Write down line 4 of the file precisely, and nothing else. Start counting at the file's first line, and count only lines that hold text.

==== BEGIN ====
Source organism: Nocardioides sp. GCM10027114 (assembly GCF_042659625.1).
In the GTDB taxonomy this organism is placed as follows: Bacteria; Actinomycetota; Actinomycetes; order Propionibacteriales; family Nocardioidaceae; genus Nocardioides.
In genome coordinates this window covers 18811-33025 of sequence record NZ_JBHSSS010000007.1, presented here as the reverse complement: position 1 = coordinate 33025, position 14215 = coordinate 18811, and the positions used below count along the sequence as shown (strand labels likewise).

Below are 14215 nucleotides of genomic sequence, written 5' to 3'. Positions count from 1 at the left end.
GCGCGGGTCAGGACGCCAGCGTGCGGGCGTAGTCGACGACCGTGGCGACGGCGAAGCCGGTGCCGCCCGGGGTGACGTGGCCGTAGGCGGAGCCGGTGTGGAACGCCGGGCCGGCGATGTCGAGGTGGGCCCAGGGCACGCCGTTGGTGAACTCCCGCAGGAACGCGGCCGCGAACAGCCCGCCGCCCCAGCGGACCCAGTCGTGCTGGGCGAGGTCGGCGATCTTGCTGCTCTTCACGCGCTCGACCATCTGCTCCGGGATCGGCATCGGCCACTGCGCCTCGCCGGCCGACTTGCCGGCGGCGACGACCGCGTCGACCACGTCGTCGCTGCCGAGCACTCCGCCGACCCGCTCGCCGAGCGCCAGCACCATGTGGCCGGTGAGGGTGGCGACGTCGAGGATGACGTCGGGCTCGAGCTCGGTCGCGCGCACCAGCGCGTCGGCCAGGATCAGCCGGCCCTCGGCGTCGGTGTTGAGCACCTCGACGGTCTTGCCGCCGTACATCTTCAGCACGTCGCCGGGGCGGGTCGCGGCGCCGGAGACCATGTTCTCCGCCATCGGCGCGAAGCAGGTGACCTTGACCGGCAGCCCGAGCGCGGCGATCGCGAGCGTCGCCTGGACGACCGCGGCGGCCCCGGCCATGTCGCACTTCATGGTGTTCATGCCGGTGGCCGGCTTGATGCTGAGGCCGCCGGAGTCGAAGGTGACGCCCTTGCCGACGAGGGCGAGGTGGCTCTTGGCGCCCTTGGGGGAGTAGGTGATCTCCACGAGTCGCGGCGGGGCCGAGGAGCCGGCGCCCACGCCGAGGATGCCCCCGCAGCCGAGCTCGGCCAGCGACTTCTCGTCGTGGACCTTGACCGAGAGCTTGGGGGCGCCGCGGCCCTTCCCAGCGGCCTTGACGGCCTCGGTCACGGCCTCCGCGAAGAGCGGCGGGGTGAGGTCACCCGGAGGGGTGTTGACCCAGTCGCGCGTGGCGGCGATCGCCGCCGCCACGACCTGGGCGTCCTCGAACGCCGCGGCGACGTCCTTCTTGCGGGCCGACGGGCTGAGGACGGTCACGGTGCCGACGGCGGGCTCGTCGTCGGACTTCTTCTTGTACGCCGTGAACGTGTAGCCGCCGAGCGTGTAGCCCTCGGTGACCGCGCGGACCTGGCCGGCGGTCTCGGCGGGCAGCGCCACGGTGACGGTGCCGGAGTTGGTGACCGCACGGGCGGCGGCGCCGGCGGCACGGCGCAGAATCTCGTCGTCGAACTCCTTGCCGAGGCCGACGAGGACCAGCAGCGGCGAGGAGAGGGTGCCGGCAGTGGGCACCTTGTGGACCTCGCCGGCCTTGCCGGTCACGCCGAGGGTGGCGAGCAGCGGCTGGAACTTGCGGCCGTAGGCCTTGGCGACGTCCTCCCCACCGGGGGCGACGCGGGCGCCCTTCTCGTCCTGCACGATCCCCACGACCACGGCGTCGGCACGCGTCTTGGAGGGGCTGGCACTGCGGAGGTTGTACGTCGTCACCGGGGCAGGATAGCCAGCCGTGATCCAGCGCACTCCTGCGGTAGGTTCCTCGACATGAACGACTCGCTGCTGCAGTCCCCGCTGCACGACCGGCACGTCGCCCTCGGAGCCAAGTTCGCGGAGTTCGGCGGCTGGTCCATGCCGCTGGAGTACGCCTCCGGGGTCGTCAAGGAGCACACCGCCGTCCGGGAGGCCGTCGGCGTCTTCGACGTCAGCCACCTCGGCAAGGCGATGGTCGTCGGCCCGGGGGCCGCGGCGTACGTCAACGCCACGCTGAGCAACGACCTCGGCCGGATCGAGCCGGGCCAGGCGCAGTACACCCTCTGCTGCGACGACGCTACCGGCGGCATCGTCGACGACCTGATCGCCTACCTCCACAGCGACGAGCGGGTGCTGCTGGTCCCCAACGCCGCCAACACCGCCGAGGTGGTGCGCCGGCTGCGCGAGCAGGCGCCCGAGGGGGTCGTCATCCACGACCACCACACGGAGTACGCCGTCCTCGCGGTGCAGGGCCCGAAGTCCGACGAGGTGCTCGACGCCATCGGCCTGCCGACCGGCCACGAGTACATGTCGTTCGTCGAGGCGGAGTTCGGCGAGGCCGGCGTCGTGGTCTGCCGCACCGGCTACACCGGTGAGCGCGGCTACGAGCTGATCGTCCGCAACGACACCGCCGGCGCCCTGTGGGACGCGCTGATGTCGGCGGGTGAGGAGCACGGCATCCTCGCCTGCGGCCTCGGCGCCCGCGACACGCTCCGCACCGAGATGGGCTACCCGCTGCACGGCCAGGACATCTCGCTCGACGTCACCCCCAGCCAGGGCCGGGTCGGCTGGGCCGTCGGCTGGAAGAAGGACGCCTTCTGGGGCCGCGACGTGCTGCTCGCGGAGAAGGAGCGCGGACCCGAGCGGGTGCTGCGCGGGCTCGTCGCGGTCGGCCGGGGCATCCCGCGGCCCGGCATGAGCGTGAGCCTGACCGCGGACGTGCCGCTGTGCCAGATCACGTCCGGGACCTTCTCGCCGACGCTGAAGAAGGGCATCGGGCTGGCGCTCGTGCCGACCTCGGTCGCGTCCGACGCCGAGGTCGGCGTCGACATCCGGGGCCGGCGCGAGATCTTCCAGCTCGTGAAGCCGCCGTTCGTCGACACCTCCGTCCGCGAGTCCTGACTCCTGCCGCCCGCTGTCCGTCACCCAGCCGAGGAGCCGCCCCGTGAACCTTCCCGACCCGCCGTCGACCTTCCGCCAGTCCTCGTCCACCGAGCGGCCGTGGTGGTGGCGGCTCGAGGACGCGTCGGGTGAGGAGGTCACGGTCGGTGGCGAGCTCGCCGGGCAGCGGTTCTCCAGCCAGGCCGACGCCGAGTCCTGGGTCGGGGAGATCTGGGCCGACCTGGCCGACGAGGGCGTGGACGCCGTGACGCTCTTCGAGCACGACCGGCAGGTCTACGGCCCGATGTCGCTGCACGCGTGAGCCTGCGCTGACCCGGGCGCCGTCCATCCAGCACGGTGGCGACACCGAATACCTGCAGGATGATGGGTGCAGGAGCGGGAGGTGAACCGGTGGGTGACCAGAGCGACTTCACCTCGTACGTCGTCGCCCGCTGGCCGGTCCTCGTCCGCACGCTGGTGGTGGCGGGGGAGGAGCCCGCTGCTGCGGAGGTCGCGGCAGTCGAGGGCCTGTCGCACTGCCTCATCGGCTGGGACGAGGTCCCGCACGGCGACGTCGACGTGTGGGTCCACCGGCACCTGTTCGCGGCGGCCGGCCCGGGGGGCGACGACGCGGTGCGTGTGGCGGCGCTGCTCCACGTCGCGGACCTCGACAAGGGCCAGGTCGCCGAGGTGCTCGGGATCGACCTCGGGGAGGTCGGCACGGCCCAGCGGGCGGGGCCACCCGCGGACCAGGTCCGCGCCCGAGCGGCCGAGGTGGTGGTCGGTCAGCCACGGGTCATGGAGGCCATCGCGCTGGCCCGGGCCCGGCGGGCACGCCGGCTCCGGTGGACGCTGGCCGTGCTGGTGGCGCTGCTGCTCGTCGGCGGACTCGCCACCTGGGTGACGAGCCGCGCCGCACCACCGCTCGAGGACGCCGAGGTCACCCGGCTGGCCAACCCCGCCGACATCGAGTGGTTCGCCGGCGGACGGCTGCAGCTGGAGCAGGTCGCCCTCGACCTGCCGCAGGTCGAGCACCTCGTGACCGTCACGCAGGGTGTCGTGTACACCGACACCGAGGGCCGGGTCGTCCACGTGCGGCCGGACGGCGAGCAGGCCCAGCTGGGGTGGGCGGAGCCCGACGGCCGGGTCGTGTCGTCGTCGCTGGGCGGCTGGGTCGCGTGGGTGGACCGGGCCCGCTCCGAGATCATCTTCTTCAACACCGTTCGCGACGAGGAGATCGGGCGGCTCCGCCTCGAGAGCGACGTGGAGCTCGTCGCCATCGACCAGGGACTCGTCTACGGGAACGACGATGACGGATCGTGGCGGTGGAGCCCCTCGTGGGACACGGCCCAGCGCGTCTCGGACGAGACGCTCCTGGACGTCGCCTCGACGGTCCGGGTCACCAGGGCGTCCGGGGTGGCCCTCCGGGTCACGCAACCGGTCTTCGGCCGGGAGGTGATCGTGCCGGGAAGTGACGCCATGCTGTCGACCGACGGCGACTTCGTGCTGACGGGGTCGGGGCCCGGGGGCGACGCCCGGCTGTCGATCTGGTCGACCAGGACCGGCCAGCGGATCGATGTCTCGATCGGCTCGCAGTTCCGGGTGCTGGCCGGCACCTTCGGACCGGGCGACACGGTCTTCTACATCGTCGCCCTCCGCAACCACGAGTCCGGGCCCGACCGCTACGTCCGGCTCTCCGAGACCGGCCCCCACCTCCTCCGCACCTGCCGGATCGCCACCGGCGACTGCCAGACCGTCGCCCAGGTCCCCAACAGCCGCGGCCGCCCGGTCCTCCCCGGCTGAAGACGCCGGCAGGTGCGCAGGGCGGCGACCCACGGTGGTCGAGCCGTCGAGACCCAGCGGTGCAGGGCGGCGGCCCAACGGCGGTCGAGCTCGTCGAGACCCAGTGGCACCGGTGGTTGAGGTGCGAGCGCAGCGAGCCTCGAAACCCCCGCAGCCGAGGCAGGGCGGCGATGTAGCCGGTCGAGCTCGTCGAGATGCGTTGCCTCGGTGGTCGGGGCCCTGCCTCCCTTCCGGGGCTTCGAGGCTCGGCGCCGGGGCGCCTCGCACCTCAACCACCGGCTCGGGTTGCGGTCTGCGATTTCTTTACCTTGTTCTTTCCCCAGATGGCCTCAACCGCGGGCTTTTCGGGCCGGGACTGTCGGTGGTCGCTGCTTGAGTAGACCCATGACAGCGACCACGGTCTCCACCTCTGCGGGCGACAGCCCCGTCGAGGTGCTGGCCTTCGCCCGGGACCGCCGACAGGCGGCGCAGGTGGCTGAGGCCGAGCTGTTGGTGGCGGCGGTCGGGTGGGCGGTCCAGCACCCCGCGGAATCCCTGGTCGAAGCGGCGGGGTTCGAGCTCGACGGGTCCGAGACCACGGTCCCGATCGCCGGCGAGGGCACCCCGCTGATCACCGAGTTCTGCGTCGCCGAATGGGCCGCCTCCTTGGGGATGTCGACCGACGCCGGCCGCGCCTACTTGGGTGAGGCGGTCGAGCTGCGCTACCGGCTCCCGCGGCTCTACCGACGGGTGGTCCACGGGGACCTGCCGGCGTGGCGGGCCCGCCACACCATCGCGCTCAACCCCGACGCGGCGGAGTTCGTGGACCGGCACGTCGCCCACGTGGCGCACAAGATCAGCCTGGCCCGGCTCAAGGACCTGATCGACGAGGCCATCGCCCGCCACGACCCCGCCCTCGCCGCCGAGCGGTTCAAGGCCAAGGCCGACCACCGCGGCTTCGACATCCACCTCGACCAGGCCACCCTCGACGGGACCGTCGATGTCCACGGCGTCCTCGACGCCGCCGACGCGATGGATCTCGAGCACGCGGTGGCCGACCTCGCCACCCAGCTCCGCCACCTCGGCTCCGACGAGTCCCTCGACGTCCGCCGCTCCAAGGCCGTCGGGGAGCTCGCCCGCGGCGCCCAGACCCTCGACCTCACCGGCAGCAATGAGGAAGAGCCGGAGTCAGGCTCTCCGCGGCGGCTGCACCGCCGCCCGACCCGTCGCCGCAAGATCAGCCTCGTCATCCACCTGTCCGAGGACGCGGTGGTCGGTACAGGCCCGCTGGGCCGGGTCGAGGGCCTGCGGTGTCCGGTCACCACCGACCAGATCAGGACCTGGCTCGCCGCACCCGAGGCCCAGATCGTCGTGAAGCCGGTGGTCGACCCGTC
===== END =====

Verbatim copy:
Below are 14215 nucleotides of genomic sequence, written 5' to 3'. Positions count from 1 at the left end.